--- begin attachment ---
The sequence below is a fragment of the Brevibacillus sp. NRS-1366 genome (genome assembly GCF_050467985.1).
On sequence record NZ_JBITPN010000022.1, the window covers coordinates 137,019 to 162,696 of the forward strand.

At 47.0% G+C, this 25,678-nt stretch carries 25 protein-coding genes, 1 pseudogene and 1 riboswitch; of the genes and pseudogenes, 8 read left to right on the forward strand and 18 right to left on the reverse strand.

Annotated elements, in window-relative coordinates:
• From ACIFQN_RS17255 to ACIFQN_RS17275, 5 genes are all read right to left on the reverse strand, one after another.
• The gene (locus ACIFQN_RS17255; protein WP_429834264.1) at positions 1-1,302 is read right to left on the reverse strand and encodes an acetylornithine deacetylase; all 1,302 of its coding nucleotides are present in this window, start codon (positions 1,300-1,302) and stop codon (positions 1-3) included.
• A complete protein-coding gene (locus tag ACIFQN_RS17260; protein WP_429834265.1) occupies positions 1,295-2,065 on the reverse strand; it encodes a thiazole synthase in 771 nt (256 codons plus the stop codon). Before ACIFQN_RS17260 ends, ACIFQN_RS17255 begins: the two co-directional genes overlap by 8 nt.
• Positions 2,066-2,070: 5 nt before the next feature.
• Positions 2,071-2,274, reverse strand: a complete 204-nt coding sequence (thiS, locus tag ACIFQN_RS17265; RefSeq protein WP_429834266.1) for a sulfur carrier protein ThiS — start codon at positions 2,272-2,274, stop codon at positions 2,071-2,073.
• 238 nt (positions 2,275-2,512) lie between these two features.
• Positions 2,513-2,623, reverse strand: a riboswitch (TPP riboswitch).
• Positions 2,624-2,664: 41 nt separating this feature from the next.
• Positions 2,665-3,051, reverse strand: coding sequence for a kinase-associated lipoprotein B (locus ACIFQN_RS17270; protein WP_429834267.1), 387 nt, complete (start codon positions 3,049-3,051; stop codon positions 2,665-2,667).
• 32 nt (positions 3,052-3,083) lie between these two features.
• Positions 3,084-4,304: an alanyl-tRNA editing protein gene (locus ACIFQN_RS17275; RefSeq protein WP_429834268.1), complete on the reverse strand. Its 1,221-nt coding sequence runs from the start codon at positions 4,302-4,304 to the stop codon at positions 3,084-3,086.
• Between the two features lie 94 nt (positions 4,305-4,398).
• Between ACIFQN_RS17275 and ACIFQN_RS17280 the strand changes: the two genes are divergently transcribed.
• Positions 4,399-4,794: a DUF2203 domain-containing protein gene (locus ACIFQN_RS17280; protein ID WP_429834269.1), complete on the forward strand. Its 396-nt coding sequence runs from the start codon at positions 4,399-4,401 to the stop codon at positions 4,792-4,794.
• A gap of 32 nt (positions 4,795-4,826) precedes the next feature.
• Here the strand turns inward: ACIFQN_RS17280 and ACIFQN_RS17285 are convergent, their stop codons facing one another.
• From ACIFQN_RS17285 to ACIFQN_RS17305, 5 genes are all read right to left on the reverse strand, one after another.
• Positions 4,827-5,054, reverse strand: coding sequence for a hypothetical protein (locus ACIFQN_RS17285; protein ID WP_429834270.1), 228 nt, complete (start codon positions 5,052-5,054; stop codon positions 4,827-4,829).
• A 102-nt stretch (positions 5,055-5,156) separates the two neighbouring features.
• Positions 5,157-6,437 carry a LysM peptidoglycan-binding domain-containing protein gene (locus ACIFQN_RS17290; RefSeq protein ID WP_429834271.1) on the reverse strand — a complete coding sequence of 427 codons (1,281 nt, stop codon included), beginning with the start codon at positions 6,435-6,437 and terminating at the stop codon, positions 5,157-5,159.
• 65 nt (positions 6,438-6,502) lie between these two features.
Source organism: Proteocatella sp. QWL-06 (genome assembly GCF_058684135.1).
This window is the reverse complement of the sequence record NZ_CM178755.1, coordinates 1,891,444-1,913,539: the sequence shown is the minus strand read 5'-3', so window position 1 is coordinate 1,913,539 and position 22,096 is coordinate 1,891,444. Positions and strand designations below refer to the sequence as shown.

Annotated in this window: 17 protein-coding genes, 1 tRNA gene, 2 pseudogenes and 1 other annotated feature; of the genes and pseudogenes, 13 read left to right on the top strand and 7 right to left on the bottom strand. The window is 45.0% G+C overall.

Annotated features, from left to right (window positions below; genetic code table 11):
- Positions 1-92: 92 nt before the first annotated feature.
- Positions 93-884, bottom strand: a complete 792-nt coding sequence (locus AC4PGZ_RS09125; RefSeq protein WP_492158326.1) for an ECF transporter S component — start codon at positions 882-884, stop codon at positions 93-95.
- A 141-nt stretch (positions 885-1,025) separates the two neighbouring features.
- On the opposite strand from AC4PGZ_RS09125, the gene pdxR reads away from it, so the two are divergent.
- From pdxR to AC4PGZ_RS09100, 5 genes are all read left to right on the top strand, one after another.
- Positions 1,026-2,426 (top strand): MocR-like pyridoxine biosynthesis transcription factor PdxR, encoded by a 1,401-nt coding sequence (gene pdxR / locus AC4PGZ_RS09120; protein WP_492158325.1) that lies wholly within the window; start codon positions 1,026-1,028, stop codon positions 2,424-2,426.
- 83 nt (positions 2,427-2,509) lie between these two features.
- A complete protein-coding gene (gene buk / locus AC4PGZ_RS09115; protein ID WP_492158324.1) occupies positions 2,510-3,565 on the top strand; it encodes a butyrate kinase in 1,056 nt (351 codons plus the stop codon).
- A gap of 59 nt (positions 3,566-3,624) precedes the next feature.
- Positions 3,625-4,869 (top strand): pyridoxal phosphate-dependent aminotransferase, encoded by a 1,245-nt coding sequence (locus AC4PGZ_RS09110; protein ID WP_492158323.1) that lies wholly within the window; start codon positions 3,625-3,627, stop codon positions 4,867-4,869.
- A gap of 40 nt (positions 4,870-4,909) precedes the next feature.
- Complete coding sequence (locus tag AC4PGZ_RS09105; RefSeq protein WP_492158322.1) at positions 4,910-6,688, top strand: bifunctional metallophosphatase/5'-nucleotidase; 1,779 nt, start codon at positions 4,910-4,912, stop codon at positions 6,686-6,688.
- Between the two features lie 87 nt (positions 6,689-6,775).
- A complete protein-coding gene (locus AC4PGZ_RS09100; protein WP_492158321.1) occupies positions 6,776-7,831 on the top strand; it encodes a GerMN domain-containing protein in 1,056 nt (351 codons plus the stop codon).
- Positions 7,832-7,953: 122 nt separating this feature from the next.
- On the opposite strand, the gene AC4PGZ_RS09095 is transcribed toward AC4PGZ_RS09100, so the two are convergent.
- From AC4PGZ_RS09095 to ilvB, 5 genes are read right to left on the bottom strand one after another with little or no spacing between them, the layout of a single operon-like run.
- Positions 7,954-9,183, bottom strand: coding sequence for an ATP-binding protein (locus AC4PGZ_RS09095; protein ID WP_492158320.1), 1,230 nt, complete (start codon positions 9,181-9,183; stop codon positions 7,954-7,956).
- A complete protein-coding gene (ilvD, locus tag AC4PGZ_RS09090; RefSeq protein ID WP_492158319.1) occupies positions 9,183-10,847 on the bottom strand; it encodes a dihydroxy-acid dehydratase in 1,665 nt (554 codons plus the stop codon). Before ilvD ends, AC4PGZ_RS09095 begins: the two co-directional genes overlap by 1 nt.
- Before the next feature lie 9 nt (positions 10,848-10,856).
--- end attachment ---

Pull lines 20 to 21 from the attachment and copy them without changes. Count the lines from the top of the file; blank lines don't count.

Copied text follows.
• Here the strand turns inward: ACIFQN_RS17280 and ACIFQN_RS17285 are convergent, their stop codons facing one another.
• From ACIFQN_RS17285 to ACIFQN_RS17305, 5 genes are all read right to left on the reverse strand, one after another.